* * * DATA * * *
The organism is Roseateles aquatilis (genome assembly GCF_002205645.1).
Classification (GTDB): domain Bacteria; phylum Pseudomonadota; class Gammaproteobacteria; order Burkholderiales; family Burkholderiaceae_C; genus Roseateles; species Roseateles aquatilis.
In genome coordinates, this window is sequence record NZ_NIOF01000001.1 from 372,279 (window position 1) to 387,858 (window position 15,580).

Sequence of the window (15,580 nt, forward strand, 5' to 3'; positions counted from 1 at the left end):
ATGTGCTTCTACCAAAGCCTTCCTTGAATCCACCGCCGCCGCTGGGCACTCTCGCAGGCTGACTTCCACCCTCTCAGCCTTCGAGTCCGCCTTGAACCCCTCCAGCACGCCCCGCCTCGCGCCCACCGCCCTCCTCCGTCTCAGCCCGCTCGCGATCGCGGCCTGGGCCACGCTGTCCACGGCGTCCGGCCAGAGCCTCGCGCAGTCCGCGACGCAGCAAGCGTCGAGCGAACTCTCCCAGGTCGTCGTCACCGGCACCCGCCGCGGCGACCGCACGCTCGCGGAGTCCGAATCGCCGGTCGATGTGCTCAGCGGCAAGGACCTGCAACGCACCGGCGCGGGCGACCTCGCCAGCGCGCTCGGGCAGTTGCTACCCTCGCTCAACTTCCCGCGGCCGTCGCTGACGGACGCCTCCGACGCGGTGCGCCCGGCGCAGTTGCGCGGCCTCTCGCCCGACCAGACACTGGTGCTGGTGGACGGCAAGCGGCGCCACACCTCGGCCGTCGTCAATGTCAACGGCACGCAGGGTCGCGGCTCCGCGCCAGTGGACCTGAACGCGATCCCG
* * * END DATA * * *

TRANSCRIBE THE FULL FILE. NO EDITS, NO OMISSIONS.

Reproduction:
The organism is Roseateles aquatilis (genome assembly GCF_002205645.1).
Classification (GTDB): domain Bacteria; phylum Pseudomonadota; class Gammaproteobacteria; order Burkholderiales; family Burkholderiaceae_C; genus Roseateles; species Roseateles aquatilis.
In genome coordinates, this window is sequence record NZ_NIOF01000001.1 from 372,279 (window position 1) to 387,858 (window position 15,580).

Sequence of the window (15,580 nt, forward strand, 5' to 3'; positions counted from 1 at the left end):
ATGTGCTTCTACCAAAGCCTTCCTTGAATCCACCGCCGCCGCTGGGCACTCTCGCAGGCTGACTTCCACCCTCTCAGCCTTCGAGTCCGCCTTGAACCCCTCCAGCACGCCCCGCCTCGCGCCCACCGCCCTCCTCCGTCTCAGCCCGCTCGCGATCGCGGCCTGGGCCACGCTGTCCACGGCGTCCGGCCAGAGCCTCGCGCAGTCCGCGACGCAGCAAGCGTCGAGCGAACTCTCCCAGGTCGTCGTCACCGGCACCCGCCGCGGCGACCGCACGCTCGCGGAGTCCGAATCGCCGGTCGATGTGCTCAGCGGCAAGGACCTGCAACGCACCGGCGCGGGCGACCTCGCCAGCGCGCTCGGGCAGTTGCTACCCTCGCTCAACTTCCCGCGGCCGTCGCTGACGGACGCCTCCGACGCGGTGCGCCCGGCGCAGTTGCGCGGCCTCTCGCCCGACCAGACACTGGTGCTGGTGGACGGCAAGCGGCGCCACACCTCGGCCGTCGTCAATGTCAACGGCACGCAGGGTCGCGGCTCCGCGCCAGTGGACCTGAACGCGATCCCG